A hammerhead shark swims close to Wolf Island at Galapagos Marine Reserve August 19, 2013. Reuters

The Galapagos Islands has reeled in a boat load of technology, which is used to monitor and track ships, in a bid to protect its marine life from ships.

UK based Software Radio Technology (SRT) confirmed in a statement that it has received an order for over 400 Identifier Automatic Identification System (AIS) transceivers and a GeoVS Viewer, a display system for the tracking technology, for deployment in the highly protected Galapagos Islands.

"The order from the Galapagos Islands is in line with the global trend of authorities seeking to monitor their maritime domains using AIS," said Simon Tucker, CEO at SRT.

Figure 1
Figure 1 - Automatic Identification System (AIS) technology by SRT Reuters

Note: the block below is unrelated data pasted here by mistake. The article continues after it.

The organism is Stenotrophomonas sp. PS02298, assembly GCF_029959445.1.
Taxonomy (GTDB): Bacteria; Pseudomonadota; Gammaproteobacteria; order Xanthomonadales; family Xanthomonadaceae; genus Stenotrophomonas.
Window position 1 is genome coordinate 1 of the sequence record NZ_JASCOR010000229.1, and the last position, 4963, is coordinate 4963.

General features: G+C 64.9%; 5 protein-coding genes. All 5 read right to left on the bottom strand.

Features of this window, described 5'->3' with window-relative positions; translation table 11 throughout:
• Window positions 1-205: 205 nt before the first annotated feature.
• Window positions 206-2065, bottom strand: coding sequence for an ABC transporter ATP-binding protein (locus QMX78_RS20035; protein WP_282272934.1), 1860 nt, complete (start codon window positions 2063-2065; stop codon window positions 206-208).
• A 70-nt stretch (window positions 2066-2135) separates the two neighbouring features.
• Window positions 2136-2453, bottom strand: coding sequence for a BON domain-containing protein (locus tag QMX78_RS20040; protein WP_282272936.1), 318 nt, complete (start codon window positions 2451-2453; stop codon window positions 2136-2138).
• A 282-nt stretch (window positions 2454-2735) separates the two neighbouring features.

"The Identifier was developed specifically for small fishing boat monitoring and so were perfect for this project.

"Although a small order, the Galapagos is an excellent showcase for the pending Ecuador fishing fleet monitoring project with up to 20,000 vessels, and the wider South American market."

The Marine sector is one of the most crucial industries in the world as 98% of the goods we use are at some point shipped between different countries.

More importantly, the radical development in marine technology has not only help safeguard the industry but has made it more efficient and easier to track.

The units, which will be shipped in June, will be used to monitor vessels operating in the Galapagos maritime territory in a bid to preserve the environment.

Due to the sensitive and unique ecosystem of the Galapagos Islands, which are located 650 miles from the coast of Ecuador and a province of the South American country, vessels are only permitted to operate in certain areas at specific times.

In 2012, Ecuadorian authorities determined that all boats operating in the vicinity of the islands should be tracked and monitored by them to ensure compliance with operating regulations.